More COVID-19 vaccines wasted in NC as demand levels out

Samantha Kummerer Image
BySamantha Kummerer WTVD logo
Friday, May 14, 2021
More COVID-19 vaccines wasted in NC as demand levels out
EMBED <>More Videos

The doses represent 0.3% of the seven million doses administered statewide but this percentage has increased in recent months.

RALEIGH (WTVD) -- More than 600 North Carolina vaccine providers discarded 24,127 doses, according to the latest data from the North Carolina Department of Health and Human Services (NCDHHS).

The doses represent 0.3% of the seven million doses administered statewide but this percent has increased in recent months.

The ABC11 I-Team uncovered 2,300 doses, or 0.1%, were deemed unusable at the end of February. Since February, vaccination efforts have amplified with millions of more doses administered as all North Carolinian adults became eligible.

With millions of more doses administered, it's expected more wasted doses would be reported. COVID-19 vaccine are thrown out due to shipping and refrigeration mishaps along with minor accidents like a broken needle or spilled vial.

Five-hundred additional providers reported waste this month that did not in February. The average number of unusable doses increased from 24 to 40 by provider.

More providers also told ABC11 that lack of patients is becoming a bigger reason why large doses of vaccines expired.

"We do not have the demand that we had seen prior from December to March," said Wilkes County health director Rachel Willard.

Willard said around 400 doses expired back in March that the department was unable to transfer out.

Wilkes, Lee and Polk County Health Departments reported more than 1,000 wasted doses, the highest in the state.

"Most of our waste in Wilkes County has happened after the middle of March so I think at that point and time we had hit our plateau of the number of people who wanted a vaccine so I don't think, from a Wilkes County standpoint, if there was a resident who wanted a vaccine that at that point they wouldn't have been able to get it," Willard said.

Polk County health director Joshua Kennedy reported a similar issue behind many of the 1,645 unusable doses in Polk County.

"At the time of accepting allocations of the vials (week prior to actual physical receipt) we had a fairly high demand for vaccine in the region. However, like most communities around the time of spring break, demand suddenly dropped off as more regional providers came online and supply increased," Kennedy wrote in an email.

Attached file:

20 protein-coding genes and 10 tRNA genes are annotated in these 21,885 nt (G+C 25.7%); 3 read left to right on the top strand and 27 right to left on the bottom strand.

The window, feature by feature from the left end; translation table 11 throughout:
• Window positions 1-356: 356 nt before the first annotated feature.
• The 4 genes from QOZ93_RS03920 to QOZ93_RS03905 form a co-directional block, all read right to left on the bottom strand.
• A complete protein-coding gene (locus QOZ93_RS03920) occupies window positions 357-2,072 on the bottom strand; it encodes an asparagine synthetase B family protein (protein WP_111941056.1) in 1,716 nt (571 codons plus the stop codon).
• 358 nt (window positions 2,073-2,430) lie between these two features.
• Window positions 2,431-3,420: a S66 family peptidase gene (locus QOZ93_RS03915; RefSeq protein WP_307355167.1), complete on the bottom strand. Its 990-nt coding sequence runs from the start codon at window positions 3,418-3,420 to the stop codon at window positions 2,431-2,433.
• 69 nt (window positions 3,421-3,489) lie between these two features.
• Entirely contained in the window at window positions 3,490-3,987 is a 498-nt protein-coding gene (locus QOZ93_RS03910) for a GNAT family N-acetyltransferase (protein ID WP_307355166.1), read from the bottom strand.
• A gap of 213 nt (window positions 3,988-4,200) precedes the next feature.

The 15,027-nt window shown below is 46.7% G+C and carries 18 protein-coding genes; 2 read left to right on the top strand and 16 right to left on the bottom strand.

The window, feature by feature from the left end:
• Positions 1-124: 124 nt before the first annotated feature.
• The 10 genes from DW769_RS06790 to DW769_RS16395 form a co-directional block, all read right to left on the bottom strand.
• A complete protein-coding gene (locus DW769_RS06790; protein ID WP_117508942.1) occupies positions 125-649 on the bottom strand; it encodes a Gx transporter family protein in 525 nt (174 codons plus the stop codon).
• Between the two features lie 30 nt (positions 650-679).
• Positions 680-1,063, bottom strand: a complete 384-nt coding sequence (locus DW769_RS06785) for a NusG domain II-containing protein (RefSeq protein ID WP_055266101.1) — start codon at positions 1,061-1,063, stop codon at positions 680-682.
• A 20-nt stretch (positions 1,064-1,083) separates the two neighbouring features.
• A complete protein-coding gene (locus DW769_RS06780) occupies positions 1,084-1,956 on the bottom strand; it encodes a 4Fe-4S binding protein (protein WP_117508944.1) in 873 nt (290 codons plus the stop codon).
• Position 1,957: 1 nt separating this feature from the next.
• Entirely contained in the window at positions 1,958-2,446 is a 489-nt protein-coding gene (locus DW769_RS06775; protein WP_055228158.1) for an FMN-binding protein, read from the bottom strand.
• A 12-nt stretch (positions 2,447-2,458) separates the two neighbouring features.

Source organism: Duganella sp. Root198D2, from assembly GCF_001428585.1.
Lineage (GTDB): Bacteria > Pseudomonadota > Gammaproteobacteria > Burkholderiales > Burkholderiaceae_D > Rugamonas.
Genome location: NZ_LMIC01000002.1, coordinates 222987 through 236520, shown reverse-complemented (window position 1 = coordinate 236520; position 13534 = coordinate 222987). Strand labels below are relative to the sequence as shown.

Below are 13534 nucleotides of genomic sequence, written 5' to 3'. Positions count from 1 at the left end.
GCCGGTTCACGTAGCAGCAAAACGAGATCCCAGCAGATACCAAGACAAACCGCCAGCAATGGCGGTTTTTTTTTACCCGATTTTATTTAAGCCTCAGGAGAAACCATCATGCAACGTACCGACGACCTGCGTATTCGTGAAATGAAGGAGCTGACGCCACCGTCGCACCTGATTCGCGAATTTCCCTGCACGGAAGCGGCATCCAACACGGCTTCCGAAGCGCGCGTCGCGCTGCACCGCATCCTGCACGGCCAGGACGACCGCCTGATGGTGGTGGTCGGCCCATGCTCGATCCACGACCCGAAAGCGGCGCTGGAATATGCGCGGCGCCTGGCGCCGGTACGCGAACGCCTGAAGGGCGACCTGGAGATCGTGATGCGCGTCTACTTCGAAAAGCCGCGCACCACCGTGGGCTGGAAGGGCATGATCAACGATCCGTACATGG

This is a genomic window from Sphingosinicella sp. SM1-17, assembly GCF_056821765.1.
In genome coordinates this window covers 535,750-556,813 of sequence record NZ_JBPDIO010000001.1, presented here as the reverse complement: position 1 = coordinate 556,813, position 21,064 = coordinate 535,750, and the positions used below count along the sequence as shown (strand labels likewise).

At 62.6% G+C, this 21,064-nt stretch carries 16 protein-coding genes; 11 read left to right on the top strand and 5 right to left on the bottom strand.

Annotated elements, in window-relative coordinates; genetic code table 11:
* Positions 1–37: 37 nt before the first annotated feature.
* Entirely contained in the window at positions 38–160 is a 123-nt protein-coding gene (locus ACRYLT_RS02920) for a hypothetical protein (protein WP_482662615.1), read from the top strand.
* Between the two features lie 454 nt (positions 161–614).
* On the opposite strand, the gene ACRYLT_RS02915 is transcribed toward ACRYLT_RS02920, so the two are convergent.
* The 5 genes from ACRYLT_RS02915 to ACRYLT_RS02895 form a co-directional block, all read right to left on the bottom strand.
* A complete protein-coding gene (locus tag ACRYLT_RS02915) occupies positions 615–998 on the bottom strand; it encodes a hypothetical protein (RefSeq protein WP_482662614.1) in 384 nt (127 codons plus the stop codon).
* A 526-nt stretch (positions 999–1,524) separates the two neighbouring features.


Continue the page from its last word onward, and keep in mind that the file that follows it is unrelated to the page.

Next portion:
He explained the short shelf-life of the vaccine and Pfizer shipping it in large quantities also played a factor.

Despite the drop in demand, Wilkes, Polk and Lee County have vaccination rates lower than the state's average.

"I think a lot of our smaller communities are really struggling with this and just trying to do the best that we can and trying to push forward and helping everyone reach that goal and that threshold so we can lift those public health restrictions," Willard said.

Both Willard and Kennedy said they have not requested more vaccines for weeks to help reduce waste.

Wake County Health Department's unusable doses has also greatly increased over the last two months. The department reporting 653 more waste than in the end of February. Duke University Hospital also ranked as one of the top providers for wasted doses. Both providers report a percent of waste under the statewide average.

Officials from Wake and Duke explained a change in vaccination efforts makes preserving all doses more challenging.

"We remain committed to never trying to waste. However, aversion to waste is not as high as it was when vaccine supply was extremely limited. Now that supply is higher, we are following the guidance of the state and have chosen to vaccinate those who come to our clinics and are right in front of us at that time instead of rescheduling or turning individuals away," a spokesperson for Wake County wrote in an email.

As vaccination efforts shift away from mass clinics toward more providers targeting smaller volumes of people, officials anticipate a slight increase in doses that expire.

"Because our clinics are now accepting walk-ins, dosages can no longer be as closely calculated as they had been for scheduled appointments. As a result, vials are being opened to accommodate walk-in traffic, and that can result in some wastage if the doses remaining from the vial are not needed prior to expiring," a Duke Health spokesperson wrote in an email.

The COVID-19 vaccines have specific storage and expiration requirements that create an added challenge for officials seeking to preserve and maximize doses.

A spokesperson for NCDHHS said the goal is to administer every dose but acknowledged it is not the top priority.

"Every effort should be made to minimize leaving unused doses in a COVID vaccine vial. However, our top priority is to make vaccines easily accessible to North Carolinians in settings they trust, so that as many people as possible are vaccinated as quickly as possible," a NCDHHS spokesperson wrote in an email. "Providers are encouraged to accommodate walk-in appointments and to offer vaccines as part of a regular patient visits to provide the greatest flexibility and access to people wanting the vaccine."